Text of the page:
“I don’t think that the average citizen picked up anything of any value to help them make a decision based on learning and knowing about the candidate positional issues,” Benton said.

Some students didn’t feel that this debate addressed their policy concerns at all but rather painted a picture of the candidates’ actions if they win in November.

“If this debate is indicative of how these two men are planning to govern, it would seem Trump is not altering course and Biden has no course to take,” senior Issam Halabi said.

Even though the American people may not have gleaned much of value, according to Scacco most debates do not change the minds of many voters. This was true of students as well.

“I will still be voting for the same person that I originally planned to,” senior Amanda Suarez said. “I think the debate was more of a show than anything else. It’s a pointing fingers game. ‘Who can put on a better show? Who will create more news stories in the morning?’”

Sophomore Alexia Bianchi agreed.

“This debate had no effect on my decision about who to vote for because no new information was presented,” she said.

Despite disagreeing about how the first presidential debate played out, students on both sides of the political spectrum are looking forward to learning more about the candidates’ platforms.

Senior Nancy Foti has specific policy issues in mind that she would like to see addressed, including women’s rights and foreign relations. 

“I think they are both topics that are under the spotlight right now,” Foti said. “There have been multiple abortion laws passed that harm women who have unwanted pregnancies. I want to see foreign relations spoken about because we have not strengthened our ties with our allies and have tried to make ties with dictators like [North Korean Supreme Leader] Kim Jong Un.”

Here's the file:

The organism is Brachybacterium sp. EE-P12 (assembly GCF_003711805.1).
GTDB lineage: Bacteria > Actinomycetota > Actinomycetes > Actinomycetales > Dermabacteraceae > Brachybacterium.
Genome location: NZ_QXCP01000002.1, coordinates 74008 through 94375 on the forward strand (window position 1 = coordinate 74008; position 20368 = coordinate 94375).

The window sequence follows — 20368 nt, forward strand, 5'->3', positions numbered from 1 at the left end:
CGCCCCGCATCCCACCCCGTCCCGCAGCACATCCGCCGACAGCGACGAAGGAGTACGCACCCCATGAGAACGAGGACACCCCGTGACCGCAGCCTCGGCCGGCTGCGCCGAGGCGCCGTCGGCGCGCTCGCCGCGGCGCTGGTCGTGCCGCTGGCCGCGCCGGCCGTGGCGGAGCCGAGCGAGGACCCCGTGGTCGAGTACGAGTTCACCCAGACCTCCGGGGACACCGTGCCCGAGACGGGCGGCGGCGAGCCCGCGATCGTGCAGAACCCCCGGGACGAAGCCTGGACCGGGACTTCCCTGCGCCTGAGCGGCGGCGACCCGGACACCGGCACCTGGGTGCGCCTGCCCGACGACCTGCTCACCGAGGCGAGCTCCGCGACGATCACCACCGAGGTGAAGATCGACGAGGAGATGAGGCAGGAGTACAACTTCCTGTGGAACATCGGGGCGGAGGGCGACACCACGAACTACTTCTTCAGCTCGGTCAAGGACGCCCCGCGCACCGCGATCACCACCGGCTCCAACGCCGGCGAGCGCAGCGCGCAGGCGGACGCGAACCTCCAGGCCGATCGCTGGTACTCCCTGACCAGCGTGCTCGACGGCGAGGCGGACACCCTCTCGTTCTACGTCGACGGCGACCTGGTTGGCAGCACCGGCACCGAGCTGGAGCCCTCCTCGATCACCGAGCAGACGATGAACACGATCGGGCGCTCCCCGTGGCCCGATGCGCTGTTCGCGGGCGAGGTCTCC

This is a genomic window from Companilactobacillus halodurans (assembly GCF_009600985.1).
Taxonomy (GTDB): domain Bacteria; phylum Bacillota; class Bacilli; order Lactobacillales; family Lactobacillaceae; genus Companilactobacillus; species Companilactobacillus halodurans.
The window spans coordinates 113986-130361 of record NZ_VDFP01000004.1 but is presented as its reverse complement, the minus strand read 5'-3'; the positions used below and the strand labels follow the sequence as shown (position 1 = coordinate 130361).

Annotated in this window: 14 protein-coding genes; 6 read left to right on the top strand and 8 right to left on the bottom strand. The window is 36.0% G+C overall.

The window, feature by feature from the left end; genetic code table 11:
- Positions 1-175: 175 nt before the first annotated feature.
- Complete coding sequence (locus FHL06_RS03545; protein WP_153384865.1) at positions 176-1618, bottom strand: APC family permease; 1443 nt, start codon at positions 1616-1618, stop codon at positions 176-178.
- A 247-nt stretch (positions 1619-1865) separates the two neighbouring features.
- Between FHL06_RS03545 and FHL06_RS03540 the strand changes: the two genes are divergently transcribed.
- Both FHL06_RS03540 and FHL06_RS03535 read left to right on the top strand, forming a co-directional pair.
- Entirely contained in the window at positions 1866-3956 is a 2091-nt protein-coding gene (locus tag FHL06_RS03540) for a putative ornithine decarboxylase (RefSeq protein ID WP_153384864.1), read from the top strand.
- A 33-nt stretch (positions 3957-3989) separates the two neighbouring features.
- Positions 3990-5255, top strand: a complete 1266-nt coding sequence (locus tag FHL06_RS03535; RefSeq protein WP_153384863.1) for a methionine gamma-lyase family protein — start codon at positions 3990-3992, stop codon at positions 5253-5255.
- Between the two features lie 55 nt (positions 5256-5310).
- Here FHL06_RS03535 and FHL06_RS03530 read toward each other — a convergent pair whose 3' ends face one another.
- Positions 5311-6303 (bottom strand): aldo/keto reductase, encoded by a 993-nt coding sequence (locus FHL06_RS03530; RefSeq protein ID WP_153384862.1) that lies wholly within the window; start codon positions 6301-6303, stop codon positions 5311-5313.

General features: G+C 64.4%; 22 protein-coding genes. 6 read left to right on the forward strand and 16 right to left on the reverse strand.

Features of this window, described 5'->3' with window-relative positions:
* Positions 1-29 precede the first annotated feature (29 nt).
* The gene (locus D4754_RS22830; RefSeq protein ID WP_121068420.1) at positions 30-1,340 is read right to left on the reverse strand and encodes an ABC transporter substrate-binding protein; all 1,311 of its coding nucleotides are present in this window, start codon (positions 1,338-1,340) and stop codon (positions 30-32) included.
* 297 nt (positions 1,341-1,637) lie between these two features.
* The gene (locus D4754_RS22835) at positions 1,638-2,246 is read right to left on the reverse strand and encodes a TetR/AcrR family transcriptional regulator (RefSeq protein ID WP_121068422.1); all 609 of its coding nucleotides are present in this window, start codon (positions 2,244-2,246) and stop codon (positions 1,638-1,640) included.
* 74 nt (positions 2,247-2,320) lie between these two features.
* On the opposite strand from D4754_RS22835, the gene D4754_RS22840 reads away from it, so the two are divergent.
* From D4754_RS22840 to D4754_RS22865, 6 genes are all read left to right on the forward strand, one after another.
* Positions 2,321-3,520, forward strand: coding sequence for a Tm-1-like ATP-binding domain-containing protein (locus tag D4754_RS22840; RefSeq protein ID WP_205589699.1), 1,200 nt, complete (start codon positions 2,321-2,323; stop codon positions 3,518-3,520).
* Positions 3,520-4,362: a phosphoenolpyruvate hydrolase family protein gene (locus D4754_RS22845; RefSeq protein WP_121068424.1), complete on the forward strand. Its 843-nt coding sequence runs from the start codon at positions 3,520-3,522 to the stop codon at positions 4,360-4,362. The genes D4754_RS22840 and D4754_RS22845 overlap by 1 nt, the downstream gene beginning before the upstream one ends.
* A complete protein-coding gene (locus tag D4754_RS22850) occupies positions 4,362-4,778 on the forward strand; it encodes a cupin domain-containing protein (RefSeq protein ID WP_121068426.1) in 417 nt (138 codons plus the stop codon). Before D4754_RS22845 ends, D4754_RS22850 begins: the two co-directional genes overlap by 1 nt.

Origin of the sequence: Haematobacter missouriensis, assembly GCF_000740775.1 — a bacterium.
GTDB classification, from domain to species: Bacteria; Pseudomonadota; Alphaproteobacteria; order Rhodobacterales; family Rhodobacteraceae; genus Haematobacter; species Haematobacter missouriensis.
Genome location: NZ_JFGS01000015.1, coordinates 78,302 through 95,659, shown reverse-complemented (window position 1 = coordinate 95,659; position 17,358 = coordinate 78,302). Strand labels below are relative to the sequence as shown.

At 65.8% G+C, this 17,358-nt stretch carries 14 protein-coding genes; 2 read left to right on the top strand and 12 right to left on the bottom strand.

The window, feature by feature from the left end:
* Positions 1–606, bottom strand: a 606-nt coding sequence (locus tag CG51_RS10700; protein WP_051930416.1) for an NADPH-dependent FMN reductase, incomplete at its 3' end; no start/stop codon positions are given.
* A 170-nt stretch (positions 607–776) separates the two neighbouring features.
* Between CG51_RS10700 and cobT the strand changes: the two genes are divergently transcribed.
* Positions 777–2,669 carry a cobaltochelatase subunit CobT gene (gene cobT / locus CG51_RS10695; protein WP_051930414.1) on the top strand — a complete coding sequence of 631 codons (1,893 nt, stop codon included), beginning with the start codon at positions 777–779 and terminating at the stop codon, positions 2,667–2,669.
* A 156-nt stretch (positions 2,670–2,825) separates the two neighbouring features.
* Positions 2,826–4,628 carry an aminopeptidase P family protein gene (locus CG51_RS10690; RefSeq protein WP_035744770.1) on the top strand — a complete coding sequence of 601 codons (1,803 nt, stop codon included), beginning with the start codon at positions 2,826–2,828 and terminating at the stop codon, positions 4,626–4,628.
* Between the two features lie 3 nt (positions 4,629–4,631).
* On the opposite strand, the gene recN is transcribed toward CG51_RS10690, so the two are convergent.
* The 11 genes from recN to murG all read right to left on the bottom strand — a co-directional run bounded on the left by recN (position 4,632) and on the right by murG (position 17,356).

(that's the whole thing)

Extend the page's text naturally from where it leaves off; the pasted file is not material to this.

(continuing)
Bianchi felt that topics like Trump’s handling of COVID-19, racial inequality and health care were covered too much.

“I would like to see more of a variety of questions in the future debates,” she said. “I think the candidates could have been asked about how each would go about creating jobs for America.” 

For Benton, people should expect a similar performance at the Oct. 15 debate. 

“I think we will see more of the same unless something comes out of the woodwork that we don’t anticipate,” he said.

But Scacco said he anticipates the debates and other campaign events will take on a different format in light of Trump’s COVID-19 diagnosis. He predicted that in lieu of the in-person rallies that Trump’s campaign had previously hosted will be events that turn away from close contact. 

“Because of the diagnosis, I think you will see more virtual events and you will see the mixture of virtual and in-person events that we have already seen from the Biden campaign,” Scacco said.

Regardless of debate format, he said students should still tune in as Election Day gets closer.

“Do not get disengaged even after seeing a rough-and-tumble debate like the first debate,” Scacco said. “American politics is oftentimes messy. It doesn’t move in a straight line. 

“Be engaged with the political process. There are people counting on you getting disengaged.”